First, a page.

Sunday, March 21, 2010
One thing I have learned while writing this blog is how much I like dogs. Like many of you, I've had dogs cycle in and out of my life. The former was always more enriching than the latter. Dogs were the first pathway I took to explore unexplained thoughts and emotions. They were how I learned responsibility growing up - washing, feeding and caring for them. My son moved out of the house last week and took his dog Bruno with him. Bruno (pictured above) was with us for about four months and became one of the family. Why am I missing him so much? He wasn't my dog and wasn't with us that long.
As with dogs, I've had people cycle in and out of my life with varying effect. Sometimes with great feeling and sometimes not. I'm better now, but I have to say that sometimes I've regarded people like creme brulee; rich, tasty, and best taken in small, infrequent quantities. But dogs, never. What does this say about dogs, and more importantly, what does this say about me?
As stated before, is it that my fondness for dogs goes back to early childhood when God used our family mutt to prospect and have me discover a vein of caring I didn't know existed, then use it to bump up against a big wet nose? Growing up is growing out. Why is it that some of us read Where the Red Fern Grows, by Wilson Rawls (a plug) and are moved - and some of us not? Maybe with some of us, life decided to use the dogs as an outlet for emerging love and for others, life decided to use something or someone else. I guess I should be grateful. Whatever else dogs are, they're not as fattening as creme brulee.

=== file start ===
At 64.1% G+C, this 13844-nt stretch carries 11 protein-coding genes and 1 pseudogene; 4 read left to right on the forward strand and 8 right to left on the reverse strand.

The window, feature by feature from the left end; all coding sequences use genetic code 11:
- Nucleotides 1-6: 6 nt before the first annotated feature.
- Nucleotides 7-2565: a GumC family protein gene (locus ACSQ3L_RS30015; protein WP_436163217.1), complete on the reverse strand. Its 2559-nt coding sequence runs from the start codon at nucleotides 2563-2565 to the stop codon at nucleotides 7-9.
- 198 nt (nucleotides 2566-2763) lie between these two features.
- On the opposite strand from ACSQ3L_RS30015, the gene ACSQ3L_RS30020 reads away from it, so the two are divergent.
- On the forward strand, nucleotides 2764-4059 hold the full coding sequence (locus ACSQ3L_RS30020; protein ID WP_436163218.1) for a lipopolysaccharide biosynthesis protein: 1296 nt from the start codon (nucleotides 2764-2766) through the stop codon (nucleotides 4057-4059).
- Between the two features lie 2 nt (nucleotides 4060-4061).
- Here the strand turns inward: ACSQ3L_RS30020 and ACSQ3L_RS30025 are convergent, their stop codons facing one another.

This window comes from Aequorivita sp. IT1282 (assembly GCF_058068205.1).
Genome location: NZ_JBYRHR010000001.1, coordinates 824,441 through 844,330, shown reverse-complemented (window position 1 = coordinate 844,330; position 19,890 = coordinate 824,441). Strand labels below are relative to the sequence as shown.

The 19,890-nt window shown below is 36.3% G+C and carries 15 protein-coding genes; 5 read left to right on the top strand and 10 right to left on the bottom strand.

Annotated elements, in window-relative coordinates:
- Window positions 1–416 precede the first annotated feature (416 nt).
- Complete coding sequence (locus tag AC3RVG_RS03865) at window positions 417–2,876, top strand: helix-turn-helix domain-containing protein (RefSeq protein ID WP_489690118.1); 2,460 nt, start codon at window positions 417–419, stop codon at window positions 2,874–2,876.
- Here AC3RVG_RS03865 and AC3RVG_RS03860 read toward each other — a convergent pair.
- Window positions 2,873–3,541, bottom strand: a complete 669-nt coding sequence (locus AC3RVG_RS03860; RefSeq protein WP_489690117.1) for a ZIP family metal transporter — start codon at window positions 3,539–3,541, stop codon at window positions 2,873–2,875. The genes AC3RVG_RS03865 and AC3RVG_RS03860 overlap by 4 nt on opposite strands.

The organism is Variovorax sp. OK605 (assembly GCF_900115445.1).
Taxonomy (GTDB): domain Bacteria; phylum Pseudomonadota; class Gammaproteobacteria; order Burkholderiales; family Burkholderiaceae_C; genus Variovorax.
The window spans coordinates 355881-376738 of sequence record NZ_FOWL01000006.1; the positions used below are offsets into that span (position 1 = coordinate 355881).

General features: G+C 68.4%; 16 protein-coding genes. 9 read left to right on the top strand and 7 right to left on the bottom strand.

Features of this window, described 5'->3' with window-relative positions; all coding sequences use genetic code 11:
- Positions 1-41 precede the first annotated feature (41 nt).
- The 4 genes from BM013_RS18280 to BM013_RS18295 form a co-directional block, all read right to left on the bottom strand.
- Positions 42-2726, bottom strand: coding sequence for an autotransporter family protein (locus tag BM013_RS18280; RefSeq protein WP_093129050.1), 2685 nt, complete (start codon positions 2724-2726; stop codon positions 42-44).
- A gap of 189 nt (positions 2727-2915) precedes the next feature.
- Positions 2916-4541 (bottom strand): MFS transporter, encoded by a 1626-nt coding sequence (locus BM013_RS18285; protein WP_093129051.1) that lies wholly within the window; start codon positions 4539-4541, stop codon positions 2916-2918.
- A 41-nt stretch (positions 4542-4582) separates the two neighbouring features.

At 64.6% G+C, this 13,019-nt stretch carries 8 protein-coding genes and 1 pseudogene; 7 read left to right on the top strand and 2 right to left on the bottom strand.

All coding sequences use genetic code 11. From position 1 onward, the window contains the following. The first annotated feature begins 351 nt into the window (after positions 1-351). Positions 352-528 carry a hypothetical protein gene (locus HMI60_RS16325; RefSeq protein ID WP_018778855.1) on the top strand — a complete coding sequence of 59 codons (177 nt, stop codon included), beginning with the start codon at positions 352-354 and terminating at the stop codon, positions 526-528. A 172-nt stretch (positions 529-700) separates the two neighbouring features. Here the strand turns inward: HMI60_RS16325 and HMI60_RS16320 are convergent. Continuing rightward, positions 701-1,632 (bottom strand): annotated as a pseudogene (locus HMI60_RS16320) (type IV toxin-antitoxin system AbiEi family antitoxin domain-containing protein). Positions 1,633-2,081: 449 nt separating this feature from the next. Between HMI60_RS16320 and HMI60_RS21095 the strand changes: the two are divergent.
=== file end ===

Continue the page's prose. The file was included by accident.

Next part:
Look at dogs' lives. Some would say they have the life of Riley. Dogs get an occasional tennis ball to gnaw. They sleep when they want, live in a climate controlled house, get steady meals, and are able to run around outside when permitted, and my favorite, don't have to work. On the other hand, they survive on the sufferance of owners and we can be a mixed bag. They are limited to one liquid, water - their entire life - get pretty much the same food every day; looking the color of landscaping bricks, tasting like buffalo chips with the consistency of #40 grit sandpaper. Construction re-bar would be easier to chew.
Their deliverance seems to be their attitude. They seem to greet all people with wagging tails and exclaim, "Life's a beach, what's to eat!" I remember one of the best parts of my life; the period when my son was growing up and was always at the door to greet me at the end of the work day, "Daddy's home!" Best feeling in the world, especially when the day fed you a steady diet of anxiety, disruption, stressful activity. Problem is, children grow up, but dogs are always there to greet when you come in the door - showing affection and gladness in greeting. Dogs grow old, but they never grow up. They provide that rare thing in life; unconditional, consistent love.
Its also amazing that there is so much agreement. Every dog I've ever talked to has agreed with me on political issues, sports outcomes, and well, life in general. Agreement without rancor involved the distaste of books over 300 pages, admiration of craftsman architecture, the genius of Alfred Hitchcock, and the glory of French Impressionism. Amazing!
And of course, like me, every dog I've ever had likes to take long walks on the beach.